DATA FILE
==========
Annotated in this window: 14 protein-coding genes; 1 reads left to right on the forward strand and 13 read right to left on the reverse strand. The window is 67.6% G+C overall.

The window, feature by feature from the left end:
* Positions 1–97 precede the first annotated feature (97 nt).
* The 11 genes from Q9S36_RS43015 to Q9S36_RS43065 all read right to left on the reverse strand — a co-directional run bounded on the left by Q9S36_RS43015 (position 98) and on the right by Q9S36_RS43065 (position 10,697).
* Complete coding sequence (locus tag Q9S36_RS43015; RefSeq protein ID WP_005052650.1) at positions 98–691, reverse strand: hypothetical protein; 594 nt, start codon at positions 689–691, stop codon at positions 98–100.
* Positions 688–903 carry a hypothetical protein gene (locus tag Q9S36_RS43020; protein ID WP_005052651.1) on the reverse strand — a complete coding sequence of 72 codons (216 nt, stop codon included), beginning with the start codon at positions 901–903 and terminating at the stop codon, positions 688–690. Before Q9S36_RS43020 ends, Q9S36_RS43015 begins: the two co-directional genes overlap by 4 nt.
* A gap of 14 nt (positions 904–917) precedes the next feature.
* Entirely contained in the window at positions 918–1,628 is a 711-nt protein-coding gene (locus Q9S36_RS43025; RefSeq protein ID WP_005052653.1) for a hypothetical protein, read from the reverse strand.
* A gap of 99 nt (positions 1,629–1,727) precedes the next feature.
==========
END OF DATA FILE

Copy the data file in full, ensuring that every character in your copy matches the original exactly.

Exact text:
Annotated in this window: 14 protein-coding genes; 1 reads left to right on the forward strand and 13 read right to left on the reverse strand. The window is 67.6% G+C overall.

The window, feature by feature from the left end:
* Positions 1–97 precede the first annotated feature (97 nt).
* The 11 genes from Q9S36_RS43015 to Q9S36_RS43065 all read right to left on the reverse strand — a co-directional run bounded on the left by Q9S36_RS43015 (position 98) and on the right by Q9S36_RS43065 (position 10,697).
* Complete coding sequence (locus tag Q9S36_RS43015; RefSeq protein ID WP_005052650.1) at positions 98–691, reverse strand: hypothetical protein; 594 nt, start codon at positions 689–691, stop codon at positions 98–100.
* Positions 688–903 carry a hypothetical protein gene (locus tag Q9S36_RS43020; protein ID WP_005052651.1) on the reverse strand — a complete coding sequence of 72 codons (216 nt, stop codon included), beginning with the start codon at positions 901–903 and terminating at the stop codon, positions 688–690. Before Q9S36_RS43020 ends, Q9S36_RS43015 begins: the two co-directional genes overlap by 4 nt.
* A gap of 14 nt (positions 904–917) precedes the next feature.
* Entirely contained in the window at positions 918–1,628 is a 711-nt protein-coding gene (locus Q9S36_RS43025; RefSeq protein ID WP_005052653.1) for a hypothetical protein, read from the reverse strand.
* A gap of 99 nt (positions 1,629–1,727) precedes the next feature.